Anything to add, guys?  More neighborhood features Jean.  As our Web Master,  Ron and I are hoping you do not tire of our weekly clutters.

THEN: Swedish Lutheran (Gethsemane) Church’s second sanctuary at the northeast corner of Ninth Avenue and Steward Street circa 1920, photo by Klaes Lindquist. (Courtesy, Swedish Club)

THEN: Beginning with the Reynolds, three hotels have taken tenancy in this ornate three-story brick block at the northeast corner of Boren Avenue and Pike Street. (Courtesy Lawton Gowey)

THEN: Built quickly in the winter of 1906-07, the Prince Rupert Hotel faced Boren Avenue from the third lot north of Pike Street. About fifty-five years later it was razed for the I-5 Freeway. (Courtesy Lawton Gowey)

THEN: The Ballard Public Library in 1903-4, and here the Swedish Baptist Church at 9th and Pine, 1904-5, were architect Henderson Ryan’s first large contracts after the 20 year old southerner first reached Seattle in 1898. Later he would also design both the Liberty and Neptune Theatres, the latter still projecting films in the University District. (Photo courtesy Lawton Gowey)

THEN: The now century-old Norway Hall at the corner of Boren Avenue and Virginia Street opened in 1915, on May 17, Norwegian Independence Day. (Courtesy, Nordic Heritage Museum)

THEN: In the 32 years between Frank Shaw's dedication picture and Jean Sherrard's dance scene, Freeway Park has gained in verdure what it has lost in human use.

THEN: We give this panorama from the roof of the Washington Athletic Club a circa date of 1961, the year that Horizon House, a First Hill retirement community, first opened its doors to residents at Ninth Avenue and University Street. The high-rise L-shaped Horizon stands top-center. (Lawton Gowey)

THEN: The scene looks north through a skyline of steeples toward the Cascade neighborhood and Lake Union, ca. 1923.

THEN: As explained in the accompanying story the cut corner in this search-lighted photo of the “first-nighters” lined up for the March 1, 1928 opening of the Seattle Theatre at 9th and Pine was intended. Courtesy Ron Phillips

THEN: Looking east on University Street towards Ninth Avenue, ca. 1925, with the Normandie Apartments on the left.

THEN: The brand new N&K Packard dealership at Belmont and Pike in 1909. Thanks to both antique car expert Fred Cruger for identifying as Packards the cars on show here, and to collector Ron Edge for finding them listed at this corner in a 1909 Post-Intelligencer. (Courtesy Museum of History and Industry.)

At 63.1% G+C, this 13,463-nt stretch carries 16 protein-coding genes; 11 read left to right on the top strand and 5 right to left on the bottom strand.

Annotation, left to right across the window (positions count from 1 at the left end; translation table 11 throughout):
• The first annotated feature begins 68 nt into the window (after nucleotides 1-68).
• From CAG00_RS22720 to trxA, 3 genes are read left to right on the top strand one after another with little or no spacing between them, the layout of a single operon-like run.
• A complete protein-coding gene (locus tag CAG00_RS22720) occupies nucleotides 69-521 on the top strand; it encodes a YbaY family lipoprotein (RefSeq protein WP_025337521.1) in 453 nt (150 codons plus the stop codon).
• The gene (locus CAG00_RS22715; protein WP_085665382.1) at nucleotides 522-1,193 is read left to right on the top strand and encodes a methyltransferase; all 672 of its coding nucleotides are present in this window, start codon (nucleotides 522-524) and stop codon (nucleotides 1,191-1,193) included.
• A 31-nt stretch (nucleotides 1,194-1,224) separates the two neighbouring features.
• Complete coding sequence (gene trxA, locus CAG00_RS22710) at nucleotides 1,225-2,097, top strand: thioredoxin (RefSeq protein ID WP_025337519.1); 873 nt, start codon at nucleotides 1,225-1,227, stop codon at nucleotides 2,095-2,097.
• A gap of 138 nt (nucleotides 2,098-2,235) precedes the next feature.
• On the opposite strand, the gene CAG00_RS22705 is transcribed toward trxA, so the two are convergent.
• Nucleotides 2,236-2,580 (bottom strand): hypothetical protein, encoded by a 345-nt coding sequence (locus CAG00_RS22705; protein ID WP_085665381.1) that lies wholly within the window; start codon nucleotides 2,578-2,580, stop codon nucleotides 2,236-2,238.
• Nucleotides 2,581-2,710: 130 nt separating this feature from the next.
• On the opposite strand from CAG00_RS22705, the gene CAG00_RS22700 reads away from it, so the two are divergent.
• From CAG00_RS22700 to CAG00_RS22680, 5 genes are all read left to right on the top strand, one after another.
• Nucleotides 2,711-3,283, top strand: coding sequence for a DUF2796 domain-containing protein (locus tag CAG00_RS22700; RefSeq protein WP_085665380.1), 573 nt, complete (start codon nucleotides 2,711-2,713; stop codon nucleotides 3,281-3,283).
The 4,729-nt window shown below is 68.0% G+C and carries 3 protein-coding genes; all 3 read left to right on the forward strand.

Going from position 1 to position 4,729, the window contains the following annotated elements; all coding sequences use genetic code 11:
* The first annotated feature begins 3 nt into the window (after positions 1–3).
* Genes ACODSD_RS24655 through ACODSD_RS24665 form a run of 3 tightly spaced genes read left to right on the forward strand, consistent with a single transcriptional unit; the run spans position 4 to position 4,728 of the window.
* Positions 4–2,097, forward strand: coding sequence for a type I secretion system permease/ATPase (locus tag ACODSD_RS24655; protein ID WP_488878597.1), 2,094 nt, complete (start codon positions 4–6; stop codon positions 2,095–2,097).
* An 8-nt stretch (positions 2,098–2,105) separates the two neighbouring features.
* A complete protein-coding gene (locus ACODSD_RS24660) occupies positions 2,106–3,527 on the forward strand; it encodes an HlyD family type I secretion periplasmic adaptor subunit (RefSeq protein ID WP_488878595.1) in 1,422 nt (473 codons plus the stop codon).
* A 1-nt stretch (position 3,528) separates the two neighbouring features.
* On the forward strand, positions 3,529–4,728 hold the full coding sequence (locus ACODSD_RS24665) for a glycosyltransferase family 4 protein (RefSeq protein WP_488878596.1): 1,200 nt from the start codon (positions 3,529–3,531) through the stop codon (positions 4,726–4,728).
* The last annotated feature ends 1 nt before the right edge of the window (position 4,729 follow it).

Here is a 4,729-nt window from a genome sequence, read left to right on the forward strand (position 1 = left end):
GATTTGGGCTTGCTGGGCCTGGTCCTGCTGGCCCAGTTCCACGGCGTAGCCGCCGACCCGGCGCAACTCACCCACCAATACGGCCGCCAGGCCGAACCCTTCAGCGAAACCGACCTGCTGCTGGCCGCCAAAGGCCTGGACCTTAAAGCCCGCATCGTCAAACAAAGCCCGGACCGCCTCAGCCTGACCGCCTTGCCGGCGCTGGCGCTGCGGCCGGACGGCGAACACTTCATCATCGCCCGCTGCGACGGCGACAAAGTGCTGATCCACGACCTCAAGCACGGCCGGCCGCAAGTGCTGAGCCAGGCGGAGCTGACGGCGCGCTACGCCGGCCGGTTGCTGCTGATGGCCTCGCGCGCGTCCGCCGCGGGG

THEN: Built in 1909-10 on one of First Hill’s steepest slopes, the dark brick Normandie Apartments' three wings, when seen from the sky, resemble a bird in flight. (Lawton Gowey)

THEN:

THEN: Built in 1888-89 at the northeast corner of Fourth Avenue and Pine Street, the then named Norwegian-Danish Evangelical Lutheran Church marked the southeast corner of Denny Hill. Eventually the lower land to the east of the church (here behind it) would be filled, in part, with hill dirt scraped and eroded from North Seattle lots to the north and west of this corner. (Courtesy, Denny Park Lutheran Church)

THEN: Revelers pose on the Masonic Temple stage for “A Night in Old Alexandria,” the Seattle Fine Art Societies annual costume ball for 1921. (Pic courtesy of Arthur “Link” Lingenbrink)

BOREN-&-University-Denny-&-Ainsworth-Homes-THEN-mr

THEN: While visiting Seattle for some promoting, silent film star Wallace Reid shares the sidewalk at 4th and Olive with a borrowed Stutz Bearcat. (Courtesy, Museum of History & Industry)

THEN: Built in the mid-1880s at 1522 7th Avenue, the Anthony family home was part of a building boom developing this north end neighborhood then into a community of clapboards. Here 70 years later it is the lone survivor. (Photo by Robert O. Shaw)

THEN: We give this panorama from the roof of the Washington Athletic Club a circa date of 1961, the year that Horizon House, a First Hill retirement community, first opened its doors to residents at Ninth Avenue and University Street. The high-rise L-shaped Horizon stands top-center. (Lawton Gowey)

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First appeared in Pacific, November 28, 1992.

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Now & Then here and now